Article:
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Obstacles in HIV Care

Photo by Robert Steckmest, Strategic Marketing and Communications

Researcher studies how patients stick to treatment plans

A UMKC School of Medicine researcher is working to understand why people diagnosed with HIV may not stick with their treatment.

An estimated 1.2 million Americans live with HIV infection. The disease is treated with antiretroviral therapy, a combination of medicines that reduces the amount of HIV in the bloodstream, which helps the body fight off infections and cancers. It also reduces the risk of transmitting the virus.

“We’ve gotten to the point where in some respects being HIV-positive is a chronic condition,” said Mary Gerkovich, Ph.D., associate professor of biomedical and health informatics. “We now have HIV-positive patients who are developing all the naturally occurring aging conditions.”

Gerkovich works with the Infectious Diseases Clinic at Truman Medical Center Hospital Hill to identify participants in her research. “How do you get people to make behavior changes and then stick with them, is the question I keep going back to,” said Gerkovich, who collaborates with colleagues in the departments of Biomedical and Health Informatics, Medicine and Psychology.

According to Gerkovich, people who are diagnosed with a chronic condition first have to come to terms with it. “Often when people get a diagnosis that’s a serious diagnosis, they can sometimes shut down and say, ‘I can’t deal with this right now. I’m not willing to acknowledge it and accept it,’” she said.

In one instance, Gerkovich interviewed a patient who was diagnosed with cancer around the time he found out he was HIV-positive. “He spent a lot of time just trying to figure out what in the heck is going on in terms of, ‘What can I do and what can I look forward to?’” she said. “It took him a while to get to the point where he was able to say, ‘OK, I’m now ready to do something to fight these or address these.’”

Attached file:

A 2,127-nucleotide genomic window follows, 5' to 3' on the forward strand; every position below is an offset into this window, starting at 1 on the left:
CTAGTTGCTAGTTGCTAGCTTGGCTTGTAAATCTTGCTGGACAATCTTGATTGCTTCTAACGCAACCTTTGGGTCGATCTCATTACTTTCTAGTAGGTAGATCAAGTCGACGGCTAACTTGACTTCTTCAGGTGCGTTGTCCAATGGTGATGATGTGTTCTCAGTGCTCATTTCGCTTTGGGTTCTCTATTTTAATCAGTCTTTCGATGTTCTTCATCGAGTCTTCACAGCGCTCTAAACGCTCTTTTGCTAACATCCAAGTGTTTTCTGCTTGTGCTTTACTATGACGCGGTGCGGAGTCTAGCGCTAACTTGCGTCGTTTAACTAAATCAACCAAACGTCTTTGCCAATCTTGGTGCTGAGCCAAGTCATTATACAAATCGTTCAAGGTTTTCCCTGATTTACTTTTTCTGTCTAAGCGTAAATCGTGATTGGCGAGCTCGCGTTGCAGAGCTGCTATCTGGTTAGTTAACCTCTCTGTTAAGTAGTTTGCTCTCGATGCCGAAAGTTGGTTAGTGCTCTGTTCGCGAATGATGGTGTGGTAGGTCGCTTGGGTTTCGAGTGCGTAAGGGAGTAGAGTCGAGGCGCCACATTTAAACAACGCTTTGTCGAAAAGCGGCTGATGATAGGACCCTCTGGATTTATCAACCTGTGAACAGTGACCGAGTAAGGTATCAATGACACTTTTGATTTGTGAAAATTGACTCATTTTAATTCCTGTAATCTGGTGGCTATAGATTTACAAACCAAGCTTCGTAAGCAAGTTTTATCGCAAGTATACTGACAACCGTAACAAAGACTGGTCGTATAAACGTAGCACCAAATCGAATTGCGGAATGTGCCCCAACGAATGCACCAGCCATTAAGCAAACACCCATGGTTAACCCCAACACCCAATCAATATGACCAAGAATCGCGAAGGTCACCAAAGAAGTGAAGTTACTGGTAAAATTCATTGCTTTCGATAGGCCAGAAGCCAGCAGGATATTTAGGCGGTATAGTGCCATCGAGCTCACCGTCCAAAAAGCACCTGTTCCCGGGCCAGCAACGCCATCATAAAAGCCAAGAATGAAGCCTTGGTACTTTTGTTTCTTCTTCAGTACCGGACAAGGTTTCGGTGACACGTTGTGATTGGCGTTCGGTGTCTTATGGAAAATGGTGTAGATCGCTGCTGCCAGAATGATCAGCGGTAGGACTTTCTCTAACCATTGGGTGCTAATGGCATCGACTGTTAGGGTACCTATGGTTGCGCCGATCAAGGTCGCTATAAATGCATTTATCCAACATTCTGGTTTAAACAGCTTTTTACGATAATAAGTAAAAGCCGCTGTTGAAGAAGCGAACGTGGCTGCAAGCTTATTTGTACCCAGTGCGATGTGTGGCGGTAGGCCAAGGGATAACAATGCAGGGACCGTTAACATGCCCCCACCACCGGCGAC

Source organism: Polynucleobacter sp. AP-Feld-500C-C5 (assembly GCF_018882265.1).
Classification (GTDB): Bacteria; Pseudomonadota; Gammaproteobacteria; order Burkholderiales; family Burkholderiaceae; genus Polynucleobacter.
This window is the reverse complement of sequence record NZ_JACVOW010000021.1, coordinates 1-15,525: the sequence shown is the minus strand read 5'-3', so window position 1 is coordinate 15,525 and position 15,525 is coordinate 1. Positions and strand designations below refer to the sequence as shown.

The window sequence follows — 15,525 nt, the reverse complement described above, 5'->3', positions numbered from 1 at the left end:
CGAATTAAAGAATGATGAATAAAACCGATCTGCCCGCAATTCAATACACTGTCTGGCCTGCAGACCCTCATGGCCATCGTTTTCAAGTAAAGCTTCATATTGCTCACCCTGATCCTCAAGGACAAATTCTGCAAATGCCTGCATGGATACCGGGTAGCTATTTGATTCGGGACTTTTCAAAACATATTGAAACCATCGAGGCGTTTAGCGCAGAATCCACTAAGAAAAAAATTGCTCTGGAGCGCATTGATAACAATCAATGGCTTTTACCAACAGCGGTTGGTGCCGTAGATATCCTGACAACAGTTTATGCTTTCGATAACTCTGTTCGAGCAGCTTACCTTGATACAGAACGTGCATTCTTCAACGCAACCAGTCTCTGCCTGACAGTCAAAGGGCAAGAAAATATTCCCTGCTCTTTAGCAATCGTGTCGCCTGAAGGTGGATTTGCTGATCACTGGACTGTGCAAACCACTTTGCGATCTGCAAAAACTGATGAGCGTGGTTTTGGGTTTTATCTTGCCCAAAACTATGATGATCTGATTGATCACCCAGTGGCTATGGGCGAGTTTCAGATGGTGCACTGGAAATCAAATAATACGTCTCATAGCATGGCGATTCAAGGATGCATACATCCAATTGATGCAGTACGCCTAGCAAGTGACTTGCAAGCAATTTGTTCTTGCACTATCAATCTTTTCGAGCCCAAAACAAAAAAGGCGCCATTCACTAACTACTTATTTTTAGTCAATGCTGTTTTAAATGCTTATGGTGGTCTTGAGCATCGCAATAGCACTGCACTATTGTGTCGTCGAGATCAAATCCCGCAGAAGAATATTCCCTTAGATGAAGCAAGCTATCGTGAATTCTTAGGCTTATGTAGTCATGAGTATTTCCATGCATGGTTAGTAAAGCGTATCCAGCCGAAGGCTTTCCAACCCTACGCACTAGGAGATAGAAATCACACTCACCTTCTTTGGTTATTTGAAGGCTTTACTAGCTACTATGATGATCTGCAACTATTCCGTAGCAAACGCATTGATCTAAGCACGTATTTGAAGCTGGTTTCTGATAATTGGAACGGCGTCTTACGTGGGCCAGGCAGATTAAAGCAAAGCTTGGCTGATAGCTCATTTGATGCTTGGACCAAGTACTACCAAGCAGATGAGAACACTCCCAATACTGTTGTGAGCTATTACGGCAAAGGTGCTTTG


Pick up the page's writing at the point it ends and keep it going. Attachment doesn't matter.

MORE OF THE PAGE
Helping patients with HIV find reasons to stay healthy increases the likelihood they will follow the prescribed treatment, Gerkovich said, noting that many chronic conditions require people to take medications for the rest of their lives. “You can get to a point where you’re just sick and tired of it,” she said. “Every time you take these pills, it reminds you that you have a condition that you’re having to deal with.”

Peer systems may also help patients find the motivation they need to stay on track. Gerkovich said that in her studies, patients have talked about how important it was to see someone else with the same condition living well. It allowed them to see their diagnosis was not a death sentence.

Still, the stigma around HIV weighs on patients. In one study, Gerkovich and colleagues interviewed hospitalized patients who had not been receiving care for their HIV status. Some said they did not take their medication or failed to keep clinic appointments to avoid questions from loved ones and employers.

Mental health issues and substance abuse also present obstacles to treatment. “They may fall out of care because they’re not managing their life,” Gerkovich said.

One positive development in HIV care has been the advancement of drug treatments. Some patients may need to take only one pill once a day. “The medications now have much reduced side effects,” Gerkovich said. “They’re much easier to take in terms of the timing and the regimen.”

Gerkovch’s HIV research is not limited to patients at Truman Medical Center. Along with Kathy Goggin, Ph.D., professor of pediatrics and director of health services and outcomes research at Children’s Mercy Kansas City, and Karen Williams, Ph.D., Olson Professor of Biomedical and Health Informatics, she contributed to a study to evaluate the safety of a plant widely used in South Africa to treat people infected with HIV. The study appeared in the journal PLOS One earlier this year.

 


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